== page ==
BY JACQUELINE WAXMAN
True confession: My son is 14. For most of his life he had no idea that he had an Autism diagnosis. Actually, pretty much no one had any idea about his Autism diagnosis.
We saw one doctor, only, at his pediatrician’s office and she knew my preference of not telling my son about his diagnosis.
Any specialist we went to – I would either not tell about his Autism. Or, I would pull the doctor aside and tell the doctor “he has autism but doesn’t know – please don’t mention it.”
My son completed early intervention into preschool disabled into school aged child with a learning disability. As a professional in this field I “knew” he had Autism long before a doctor diagnosed him.
Our first diagnosis came at around age 7. The school pushed for a formal diagnosis to expand services. They paid for a psychiatrist. Diagnosis: ADHD, Anxiety, Autism*.
The report was short, sweet and to the point. Until I read the last line. The *.
Autism*: high functioning with non-classical presentation.
That wasn’t even a real diagnosis. What did that even mean? What is non-classical presentation?!
Essentially, at the time and for the purpose, it meant that he didn’t show enough signs of Autism to diagnosis it but too many signs to rule it out.
I pushed the report out of my mind.
Besides, he had just started medication for the first time and it was amazing. The change was unbelievable.
The ADHD medication helped so much that I wanted to write a love letter to the manufacturer. Literally, I considered it.
This calm continued for a few years. Until about age 10. When our life fell apart.
I went back and forth in my brain. He was doing so well. Maybe he didn’t really have Autism after all. Or, at least not the type I had to talk about.
The beauty of disaster is that sometimes it forces you to actually be what you were meant to be.
Let me explain.
My marriage fell apart. My dad died. I was forced to sell my marital home and move to my mom’s house with 3-kids. We all slept and lived out of one room.
The more pieces of life that fell, the more things changed at a rapid fire pace, the more apparent Autism became.
Autism likes stability. My son couldn’t handle the rapid fire changes.
Autism likes repetition and schedules. None of which we had anymore.
The melt downs were new. They were loud and violent. And, in the early days often involving the police. I’m not sure I’ll ever forget the frantic 911 calls. Watching it take 5+ officers to calm down my, not so little, boy.
Autism was now not only apparent. It was loud. It was scary. And, it was screaming “Here I am and look at me.”
I could no longer hide Autism.
Ironically, it became something I spewed off frequently. Every time someone would tell me how to parent my child, or what they would do different or what I was doing wrong I would share that he has Autism and is having a hard time adjusting to so many changes at one time.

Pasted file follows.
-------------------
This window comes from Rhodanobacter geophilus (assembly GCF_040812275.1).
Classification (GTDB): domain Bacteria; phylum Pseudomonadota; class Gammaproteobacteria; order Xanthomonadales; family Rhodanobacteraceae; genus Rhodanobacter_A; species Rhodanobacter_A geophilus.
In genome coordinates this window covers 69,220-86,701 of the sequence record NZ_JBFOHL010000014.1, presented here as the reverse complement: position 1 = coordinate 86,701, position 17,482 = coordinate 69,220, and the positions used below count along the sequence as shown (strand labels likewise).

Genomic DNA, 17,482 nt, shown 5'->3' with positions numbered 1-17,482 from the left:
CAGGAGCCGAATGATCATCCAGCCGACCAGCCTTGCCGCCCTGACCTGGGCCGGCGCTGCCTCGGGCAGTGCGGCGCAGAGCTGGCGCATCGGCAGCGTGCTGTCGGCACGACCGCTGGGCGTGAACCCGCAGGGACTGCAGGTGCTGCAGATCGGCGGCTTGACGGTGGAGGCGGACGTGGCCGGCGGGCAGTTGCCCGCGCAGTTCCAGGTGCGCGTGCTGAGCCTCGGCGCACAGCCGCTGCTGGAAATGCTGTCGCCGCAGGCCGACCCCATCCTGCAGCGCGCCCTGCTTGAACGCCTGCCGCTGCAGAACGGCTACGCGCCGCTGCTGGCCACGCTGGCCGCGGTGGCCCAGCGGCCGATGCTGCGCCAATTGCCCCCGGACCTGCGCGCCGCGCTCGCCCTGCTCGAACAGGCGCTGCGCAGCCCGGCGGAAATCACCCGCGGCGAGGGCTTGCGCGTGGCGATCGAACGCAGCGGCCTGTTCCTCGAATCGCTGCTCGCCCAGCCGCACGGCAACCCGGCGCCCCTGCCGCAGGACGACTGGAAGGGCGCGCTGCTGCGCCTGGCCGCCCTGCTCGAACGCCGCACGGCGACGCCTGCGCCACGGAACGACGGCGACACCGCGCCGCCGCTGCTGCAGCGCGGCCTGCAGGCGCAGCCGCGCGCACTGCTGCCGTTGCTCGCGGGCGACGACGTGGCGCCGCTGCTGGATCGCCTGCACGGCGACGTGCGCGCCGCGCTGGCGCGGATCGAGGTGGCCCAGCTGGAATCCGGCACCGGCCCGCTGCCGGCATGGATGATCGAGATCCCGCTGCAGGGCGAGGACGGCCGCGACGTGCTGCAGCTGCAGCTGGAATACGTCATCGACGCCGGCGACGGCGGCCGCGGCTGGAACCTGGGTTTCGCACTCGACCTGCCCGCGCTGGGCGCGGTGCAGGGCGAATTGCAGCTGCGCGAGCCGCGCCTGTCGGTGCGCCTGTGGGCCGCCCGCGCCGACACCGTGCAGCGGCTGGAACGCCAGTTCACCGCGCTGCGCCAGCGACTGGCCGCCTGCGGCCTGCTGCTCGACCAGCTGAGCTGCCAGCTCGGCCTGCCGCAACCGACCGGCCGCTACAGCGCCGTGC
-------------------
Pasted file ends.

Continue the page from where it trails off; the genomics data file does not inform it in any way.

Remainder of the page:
Something I spent so much time hiding suddenly became my defense.
Autism took over my life.
I’m a social worker by profession. I tell people how to navigate systems and fix challenges. I know every in and out there is to possibly know.
Yet, over and over and over I wasn’t finding appropriate nor helpful services for my son.
I was lost.
I was heart broken.
I was furious.
In order to make a change I was going to have to be the change.
My son is kind, compassionate, fiercely loyal and incredibly intelligent. He’s an amazing kid.
The MOST amazing parts of him are the parts that are influenced by his neurodiversity.
Autism was no longer something I could nor wanted to hide. It was something I had to embrace.
I was so afraid of labeling my son and therefore limiting him. When in all actuality I was limiting him by not being honest and forthcoming. His Autism is no more or less a part of him than my anxiety is a part of me. Or, someone else’s diabetes.
My son was well aware of his differences and limitations. It used to be something he thought was his fault. Something he had done wrong. Which wasn’t at all the case. By giving him the tools he needed to understand why certain things bother him or why he can’t do certain things I empowered him to embrace his differences.
In April, spread Autism acceptance. Because Autism acceptance is the cure.
Thank you to Jacqueline Waxman for sharing this piece with us. It first appeared on her blog page www.facebook.com/walkingthingrayline/
Jacqueline Waxman, M.Ed is a writer, trained social worker and special needs Mom. Her passions include writing, photography and advocacy. Jacqueline is currently collecting anonymous contrinutions for her project “The Secret World We Live In: The Untold Stories of Parenting Special Needs.” For more information, please visit Jacqueline’s Facebook page www.facebook.com/walkingthingrayline/ You can follow her page at Walking a THIN Gray Line.